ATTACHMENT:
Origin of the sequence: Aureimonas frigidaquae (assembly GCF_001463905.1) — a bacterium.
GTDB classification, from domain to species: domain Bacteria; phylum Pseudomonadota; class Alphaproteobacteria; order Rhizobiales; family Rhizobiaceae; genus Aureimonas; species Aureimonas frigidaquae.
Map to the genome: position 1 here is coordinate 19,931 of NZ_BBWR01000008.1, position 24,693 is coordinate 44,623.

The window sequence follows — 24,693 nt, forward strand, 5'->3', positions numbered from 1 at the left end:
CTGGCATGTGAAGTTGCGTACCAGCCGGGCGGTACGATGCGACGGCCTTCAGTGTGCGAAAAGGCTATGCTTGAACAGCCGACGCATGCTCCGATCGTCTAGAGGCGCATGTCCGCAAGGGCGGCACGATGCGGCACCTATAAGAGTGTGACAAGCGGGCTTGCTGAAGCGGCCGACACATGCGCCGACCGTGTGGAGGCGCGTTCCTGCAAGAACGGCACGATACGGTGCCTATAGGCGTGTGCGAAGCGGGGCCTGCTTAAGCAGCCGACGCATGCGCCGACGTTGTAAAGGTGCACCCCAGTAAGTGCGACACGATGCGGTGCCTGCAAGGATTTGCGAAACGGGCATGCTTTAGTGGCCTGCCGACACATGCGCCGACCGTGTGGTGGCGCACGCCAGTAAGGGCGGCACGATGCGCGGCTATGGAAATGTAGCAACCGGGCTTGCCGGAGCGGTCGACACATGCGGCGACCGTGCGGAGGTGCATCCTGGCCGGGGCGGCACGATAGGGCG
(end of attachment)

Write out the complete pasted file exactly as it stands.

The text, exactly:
Origin of the sequence: Aureimonas frigidaquae (assembly GCF_001463905.1) — a bacterium.
GTDB classification, from domain to species: domain Bacteria; phylum Pseudomonadota; class Alphaproteobacteria; order Rhizobiales; family Rhizobiaceae; genus Aureimonas; species Aureimonas frigidaquae.
Map to the genome: position 1 here is coordinate 19,931 of NZ_BBWR01000008.1, position 24,693 is coordinate 44,623.

The window sequence follows — 24,693 nt, forward strand, 5'->3', positions numbered from 1 at the left end:
CTGGCATGTGAAGTTGCGTACCAGCCGGGCGGTACGATGCGACGGCCTTCAGTGTGCGAAAAGGCTATGCTTGAACAGCCGACGCATGCTCCGATCGTCTAGAGGCGCATGTCCGCAAGGGCGGCACGATGCGGCACCTATAAGAGTGTGACAAGCGGGCTTGCTGAAGCGGCCGACACATGCGCCGACCGTGTGGAGGCGCGTTCCTGCAAGAACGGCACGATACGGTGCCTATAGGCGTGTGCGAAGCGGGGCCTGCTTAAGCAGCCGACGCATGCGCCGACGTTGTAAAGGTGCACCCCAGTAAGTGCGACACGATGCGGTGCCTGCAAGGATTTGCGAAACGGGCATGCTTTAGTGGCCTGCCGACACATGCGCCGACCGTGTGGTGGCGCACGCCAGTAAGGGCGGCACGATGCGCGGCTATGGAAATGTAGCAACCGGGCTTGCCGGAGCGGTCGACACATGCGGCGACCGTGCGGAGGTGCATCCTGGCCGGGGCGGCACGATAGGGCG